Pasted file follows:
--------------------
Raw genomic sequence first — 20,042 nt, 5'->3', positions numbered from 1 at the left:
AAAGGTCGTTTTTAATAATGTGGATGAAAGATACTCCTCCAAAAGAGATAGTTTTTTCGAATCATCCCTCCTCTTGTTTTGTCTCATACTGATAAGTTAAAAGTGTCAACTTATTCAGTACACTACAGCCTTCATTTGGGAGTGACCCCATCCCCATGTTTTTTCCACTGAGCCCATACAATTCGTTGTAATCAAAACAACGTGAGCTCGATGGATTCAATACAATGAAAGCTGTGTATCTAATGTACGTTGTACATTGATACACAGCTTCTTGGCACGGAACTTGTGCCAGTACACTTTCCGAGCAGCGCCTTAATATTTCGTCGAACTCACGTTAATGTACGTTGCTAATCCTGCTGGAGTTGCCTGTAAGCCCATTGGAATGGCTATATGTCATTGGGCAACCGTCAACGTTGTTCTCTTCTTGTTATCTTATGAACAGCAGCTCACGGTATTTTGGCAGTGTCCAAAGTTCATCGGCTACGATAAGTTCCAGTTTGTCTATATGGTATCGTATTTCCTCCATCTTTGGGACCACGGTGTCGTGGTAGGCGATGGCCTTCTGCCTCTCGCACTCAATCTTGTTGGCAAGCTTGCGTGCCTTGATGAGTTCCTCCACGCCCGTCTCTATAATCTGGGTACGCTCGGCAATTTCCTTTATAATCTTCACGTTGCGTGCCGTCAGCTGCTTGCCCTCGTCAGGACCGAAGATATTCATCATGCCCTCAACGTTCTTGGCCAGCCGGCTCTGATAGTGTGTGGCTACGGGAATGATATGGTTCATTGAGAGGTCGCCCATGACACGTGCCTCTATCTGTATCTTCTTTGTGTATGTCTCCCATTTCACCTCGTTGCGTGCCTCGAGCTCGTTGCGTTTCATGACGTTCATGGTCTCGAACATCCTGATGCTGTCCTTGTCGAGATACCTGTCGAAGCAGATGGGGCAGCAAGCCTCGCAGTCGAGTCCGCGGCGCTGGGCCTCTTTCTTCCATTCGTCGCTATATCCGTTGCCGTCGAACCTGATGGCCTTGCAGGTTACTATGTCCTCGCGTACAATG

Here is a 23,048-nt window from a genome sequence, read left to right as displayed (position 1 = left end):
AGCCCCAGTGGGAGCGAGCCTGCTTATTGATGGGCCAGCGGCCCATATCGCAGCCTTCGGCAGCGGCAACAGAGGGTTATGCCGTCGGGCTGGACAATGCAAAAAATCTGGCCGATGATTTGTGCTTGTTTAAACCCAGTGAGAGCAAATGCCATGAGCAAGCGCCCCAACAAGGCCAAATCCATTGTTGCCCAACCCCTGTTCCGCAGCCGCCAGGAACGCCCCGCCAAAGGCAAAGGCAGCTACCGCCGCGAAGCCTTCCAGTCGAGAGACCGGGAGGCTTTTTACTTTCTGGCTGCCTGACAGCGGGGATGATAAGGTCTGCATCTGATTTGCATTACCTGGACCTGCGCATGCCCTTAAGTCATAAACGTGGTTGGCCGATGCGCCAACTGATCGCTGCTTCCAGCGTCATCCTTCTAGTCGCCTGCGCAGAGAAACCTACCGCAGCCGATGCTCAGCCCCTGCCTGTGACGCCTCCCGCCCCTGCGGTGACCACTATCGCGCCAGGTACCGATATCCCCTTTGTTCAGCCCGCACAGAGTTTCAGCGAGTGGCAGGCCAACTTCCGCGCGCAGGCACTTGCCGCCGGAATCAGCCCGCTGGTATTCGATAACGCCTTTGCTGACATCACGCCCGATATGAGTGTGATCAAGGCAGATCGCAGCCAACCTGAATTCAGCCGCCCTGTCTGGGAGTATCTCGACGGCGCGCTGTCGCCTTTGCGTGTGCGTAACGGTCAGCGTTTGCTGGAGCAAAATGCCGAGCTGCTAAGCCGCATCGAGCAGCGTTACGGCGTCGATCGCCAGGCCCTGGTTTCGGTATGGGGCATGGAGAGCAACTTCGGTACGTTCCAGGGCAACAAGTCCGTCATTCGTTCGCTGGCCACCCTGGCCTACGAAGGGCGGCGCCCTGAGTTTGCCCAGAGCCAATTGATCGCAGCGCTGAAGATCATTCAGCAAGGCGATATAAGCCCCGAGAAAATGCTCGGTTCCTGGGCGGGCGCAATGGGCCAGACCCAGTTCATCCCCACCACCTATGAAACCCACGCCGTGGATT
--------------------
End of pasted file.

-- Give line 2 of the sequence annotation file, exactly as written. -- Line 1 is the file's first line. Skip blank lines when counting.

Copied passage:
AAAGGTCGTTTTTAATAATGTGGATGAAAGATACTCCTCCAAAAGAGATAGTTTTTTCGAATCATCCCTCCTCTTGTTTTGTCTCATACTGATAAGTTAAAAGTGTCAACTTATTCAGTACACTACAGCCTTCATTTGGGAGTGACCCCATCCCCATGTTTTTTCCACTGAGCCCATACAATTCGTTGTAATCAAAACAACGTGAGCTCGATGGATTCAATACAATGAAAGCTGTGTATCTAATGTACGTTGTACATTGATACACAGCTTCTTGGCACGGAACTTGTGCCAGTACACTTTCCGAGCAGCGCCTTAATATTTCGTCGAACTCACGTTAATGTACGTTGCTAATCCTGCTGGAGTTGCCTGTAAGCCCATTGGAATGGCTATATGTCATTGGGCAACCGTCAACGTTGTTCTCTTCTTGTTATCTTATGAACAGCAGCTCACGGTATTTTGGCAGTGTCCAAAGTTCATCGGCTACGATAAGTTCCAGTTTGTCTATATGGTATCGTATTTCCTCCATCTTTGGGACCACGGTGTCGTGGTAGGCGATGGCCTTCTGCCTCTCGCACTCAATCTTGTTGGCAAGCTTGCGTGCCTTGATGAGTTCCTCCACGCCCGTCTCTATAATCTGGGTACGCTCGGCAATTTCCTTTATAATCTTCACGTTGCGTGCCGTCAGCTGCTTGCCCTCGTCAGGACCGAAGATATTCATCATGCCCTCAACGTTCTTGGCCAGCCGGCTCTGATAGTGTGTGGCTACGGGAATGATATGGTTCATTGAGAGGTCGCCCATGACACGTGCCTCTATCTGTATCTTCTTTGTGTATGTCTCCCATTTCACCTCGTTGCGTGCCTCGAGCTCGTTGCGTTTCATGACGTTCATGGTCTCGAACATCCTGATGCTGTCCTTGTCGAGATACCTGTCGAAGCAGATGGGGCAGCAAGCCTCGCAGTCGAGTCCGCGGCGCTGGGCCTCTTTCTTCCATTCGTCGCTATATCCGTTGCCGTCGAACCTGATGGCCTTGCAGGTTACTATGTCCTCGCGTACAATG